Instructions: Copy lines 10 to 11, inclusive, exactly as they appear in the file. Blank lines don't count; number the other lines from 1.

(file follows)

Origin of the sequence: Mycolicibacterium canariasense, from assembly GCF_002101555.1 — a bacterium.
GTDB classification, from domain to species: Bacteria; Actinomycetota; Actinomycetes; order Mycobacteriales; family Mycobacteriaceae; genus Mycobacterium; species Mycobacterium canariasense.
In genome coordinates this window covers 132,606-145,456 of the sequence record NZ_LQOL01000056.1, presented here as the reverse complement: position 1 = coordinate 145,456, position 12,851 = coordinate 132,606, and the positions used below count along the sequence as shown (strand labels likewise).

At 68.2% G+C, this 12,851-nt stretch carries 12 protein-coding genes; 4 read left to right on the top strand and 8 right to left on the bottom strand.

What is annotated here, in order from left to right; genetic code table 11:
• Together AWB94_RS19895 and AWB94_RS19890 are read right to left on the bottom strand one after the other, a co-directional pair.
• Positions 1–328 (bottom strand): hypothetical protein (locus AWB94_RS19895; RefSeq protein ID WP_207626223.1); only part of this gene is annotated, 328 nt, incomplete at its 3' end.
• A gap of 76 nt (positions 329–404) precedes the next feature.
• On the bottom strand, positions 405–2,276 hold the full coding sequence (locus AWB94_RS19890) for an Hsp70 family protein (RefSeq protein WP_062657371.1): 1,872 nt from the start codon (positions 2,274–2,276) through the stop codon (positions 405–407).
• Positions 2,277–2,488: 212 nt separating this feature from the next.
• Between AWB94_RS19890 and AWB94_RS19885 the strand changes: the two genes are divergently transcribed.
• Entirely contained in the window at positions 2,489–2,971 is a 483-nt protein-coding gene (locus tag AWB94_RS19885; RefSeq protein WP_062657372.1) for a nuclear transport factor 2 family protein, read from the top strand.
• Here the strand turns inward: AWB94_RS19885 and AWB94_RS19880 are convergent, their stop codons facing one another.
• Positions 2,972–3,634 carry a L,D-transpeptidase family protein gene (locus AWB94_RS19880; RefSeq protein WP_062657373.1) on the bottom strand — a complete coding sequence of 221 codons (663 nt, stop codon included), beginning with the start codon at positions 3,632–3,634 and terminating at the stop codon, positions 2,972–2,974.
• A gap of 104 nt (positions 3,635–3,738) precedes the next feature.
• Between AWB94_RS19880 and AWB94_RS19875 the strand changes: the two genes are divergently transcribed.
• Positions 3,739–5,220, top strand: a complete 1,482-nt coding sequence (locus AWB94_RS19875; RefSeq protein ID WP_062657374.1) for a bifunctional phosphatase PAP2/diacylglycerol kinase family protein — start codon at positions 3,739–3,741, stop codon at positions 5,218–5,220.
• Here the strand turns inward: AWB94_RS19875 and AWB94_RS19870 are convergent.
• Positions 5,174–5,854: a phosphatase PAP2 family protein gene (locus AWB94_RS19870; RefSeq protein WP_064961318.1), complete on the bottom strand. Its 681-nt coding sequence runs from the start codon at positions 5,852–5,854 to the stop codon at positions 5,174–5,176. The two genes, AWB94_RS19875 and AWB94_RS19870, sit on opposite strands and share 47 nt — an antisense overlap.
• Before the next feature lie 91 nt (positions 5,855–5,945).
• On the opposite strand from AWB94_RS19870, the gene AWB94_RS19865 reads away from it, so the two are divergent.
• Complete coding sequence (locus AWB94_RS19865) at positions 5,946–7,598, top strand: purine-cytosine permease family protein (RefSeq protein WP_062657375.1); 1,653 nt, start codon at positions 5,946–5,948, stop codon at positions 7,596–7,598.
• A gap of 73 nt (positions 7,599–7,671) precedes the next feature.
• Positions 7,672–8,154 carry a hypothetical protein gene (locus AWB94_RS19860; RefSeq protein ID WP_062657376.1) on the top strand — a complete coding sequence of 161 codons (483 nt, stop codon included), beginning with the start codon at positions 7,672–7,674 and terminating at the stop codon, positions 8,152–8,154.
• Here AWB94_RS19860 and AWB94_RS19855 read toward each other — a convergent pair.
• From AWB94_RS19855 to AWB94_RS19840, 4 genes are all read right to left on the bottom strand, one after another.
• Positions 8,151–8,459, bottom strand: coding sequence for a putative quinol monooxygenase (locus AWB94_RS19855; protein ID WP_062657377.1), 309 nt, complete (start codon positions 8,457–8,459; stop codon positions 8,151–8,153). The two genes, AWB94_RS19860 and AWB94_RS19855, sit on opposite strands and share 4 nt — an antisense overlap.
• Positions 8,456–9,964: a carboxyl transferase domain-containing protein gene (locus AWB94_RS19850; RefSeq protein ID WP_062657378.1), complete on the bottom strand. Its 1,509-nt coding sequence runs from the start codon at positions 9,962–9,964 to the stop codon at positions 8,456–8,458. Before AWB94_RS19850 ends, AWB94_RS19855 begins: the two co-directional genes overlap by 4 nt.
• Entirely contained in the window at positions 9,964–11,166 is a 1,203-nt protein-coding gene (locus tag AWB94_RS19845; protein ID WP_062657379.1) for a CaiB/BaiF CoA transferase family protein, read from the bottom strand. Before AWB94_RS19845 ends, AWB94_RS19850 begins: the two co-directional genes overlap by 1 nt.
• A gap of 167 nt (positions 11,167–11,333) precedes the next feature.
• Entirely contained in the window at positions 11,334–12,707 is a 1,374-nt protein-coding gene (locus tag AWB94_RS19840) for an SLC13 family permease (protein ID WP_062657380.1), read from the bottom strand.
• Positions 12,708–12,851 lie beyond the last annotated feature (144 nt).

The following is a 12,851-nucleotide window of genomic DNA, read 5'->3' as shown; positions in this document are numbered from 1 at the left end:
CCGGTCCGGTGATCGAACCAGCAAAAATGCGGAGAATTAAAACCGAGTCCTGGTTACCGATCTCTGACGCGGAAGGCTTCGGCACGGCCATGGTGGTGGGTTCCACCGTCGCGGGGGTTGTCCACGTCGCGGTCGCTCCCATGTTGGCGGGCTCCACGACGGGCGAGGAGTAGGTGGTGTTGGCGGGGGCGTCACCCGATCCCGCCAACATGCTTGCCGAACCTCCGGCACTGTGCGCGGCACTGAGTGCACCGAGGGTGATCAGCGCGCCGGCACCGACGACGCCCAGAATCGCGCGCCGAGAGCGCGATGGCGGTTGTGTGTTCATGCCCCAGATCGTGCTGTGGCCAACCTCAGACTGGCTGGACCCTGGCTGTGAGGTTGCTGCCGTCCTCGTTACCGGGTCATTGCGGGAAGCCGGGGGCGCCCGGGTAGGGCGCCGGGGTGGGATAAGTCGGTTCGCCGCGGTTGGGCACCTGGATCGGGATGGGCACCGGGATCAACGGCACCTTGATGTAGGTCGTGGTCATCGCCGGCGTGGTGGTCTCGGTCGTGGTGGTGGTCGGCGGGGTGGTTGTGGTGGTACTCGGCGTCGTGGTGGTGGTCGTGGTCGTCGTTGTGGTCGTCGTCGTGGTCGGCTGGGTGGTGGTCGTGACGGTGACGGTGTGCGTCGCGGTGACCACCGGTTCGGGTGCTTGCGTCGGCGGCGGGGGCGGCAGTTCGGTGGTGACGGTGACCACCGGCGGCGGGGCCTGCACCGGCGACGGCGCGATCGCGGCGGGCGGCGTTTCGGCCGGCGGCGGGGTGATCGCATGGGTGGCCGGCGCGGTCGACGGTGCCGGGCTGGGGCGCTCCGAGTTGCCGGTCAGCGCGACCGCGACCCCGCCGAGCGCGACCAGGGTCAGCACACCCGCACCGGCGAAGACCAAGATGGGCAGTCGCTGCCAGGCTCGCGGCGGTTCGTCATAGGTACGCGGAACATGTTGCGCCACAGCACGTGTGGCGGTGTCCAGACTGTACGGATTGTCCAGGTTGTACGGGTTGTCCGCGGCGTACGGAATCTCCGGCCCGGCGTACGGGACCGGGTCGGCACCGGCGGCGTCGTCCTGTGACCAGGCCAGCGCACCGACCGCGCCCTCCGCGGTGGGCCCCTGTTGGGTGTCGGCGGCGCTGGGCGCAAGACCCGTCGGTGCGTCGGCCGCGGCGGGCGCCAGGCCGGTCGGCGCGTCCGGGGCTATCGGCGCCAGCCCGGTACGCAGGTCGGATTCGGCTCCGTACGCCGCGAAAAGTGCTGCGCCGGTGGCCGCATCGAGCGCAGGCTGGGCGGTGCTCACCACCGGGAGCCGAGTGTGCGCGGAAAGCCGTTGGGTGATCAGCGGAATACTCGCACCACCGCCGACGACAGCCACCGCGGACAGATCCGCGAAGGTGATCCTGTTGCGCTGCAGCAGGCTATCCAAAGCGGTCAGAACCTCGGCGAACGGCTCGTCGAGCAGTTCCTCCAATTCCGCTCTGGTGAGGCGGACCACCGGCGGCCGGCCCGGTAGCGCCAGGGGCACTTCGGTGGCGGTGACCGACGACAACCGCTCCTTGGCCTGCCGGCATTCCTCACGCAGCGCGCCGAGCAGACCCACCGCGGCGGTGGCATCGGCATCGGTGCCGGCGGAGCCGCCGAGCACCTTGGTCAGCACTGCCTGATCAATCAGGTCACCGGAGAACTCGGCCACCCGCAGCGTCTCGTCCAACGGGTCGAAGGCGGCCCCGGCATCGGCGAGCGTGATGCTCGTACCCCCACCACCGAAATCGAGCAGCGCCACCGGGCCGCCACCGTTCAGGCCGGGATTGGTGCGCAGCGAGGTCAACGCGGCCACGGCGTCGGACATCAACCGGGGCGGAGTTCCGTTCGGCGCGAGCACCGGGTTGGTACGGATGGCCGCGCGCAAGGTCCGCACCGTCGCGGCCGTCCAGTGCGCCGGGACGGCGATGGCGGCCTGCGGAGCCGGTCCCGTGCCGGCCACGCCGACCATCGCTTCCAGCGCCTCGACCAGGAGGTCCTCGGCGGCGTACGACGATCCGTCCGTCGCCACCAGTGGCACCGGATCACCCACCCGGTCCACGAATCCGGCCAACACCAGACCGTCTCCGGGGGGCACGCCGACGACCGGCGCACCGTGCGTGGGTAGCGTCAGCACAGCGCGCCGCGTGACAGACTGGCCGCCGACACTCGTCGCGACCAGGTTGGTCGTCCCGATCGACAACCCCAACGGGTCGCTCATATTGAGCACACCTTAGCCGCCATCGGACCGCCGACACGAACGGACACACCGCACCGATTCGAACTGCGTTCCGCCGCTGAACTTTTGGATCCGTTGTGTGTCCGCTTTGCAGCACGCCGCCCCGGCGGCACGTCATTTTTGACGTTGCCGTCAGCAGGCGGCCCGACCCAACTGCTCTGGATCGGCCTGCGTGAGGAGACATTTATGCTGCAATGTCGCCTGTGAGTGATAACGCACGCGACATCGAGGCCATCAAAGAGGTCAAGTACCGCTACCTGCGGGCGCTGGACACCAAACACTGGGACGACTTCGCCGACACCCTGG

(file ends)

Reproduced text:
• Positions 2,277–2,488: 212 nt separating this feature from the next.
• Between AWB94_RS19890 and AWB94_RS19885 the strand changes: the two genes are divergently transcribed.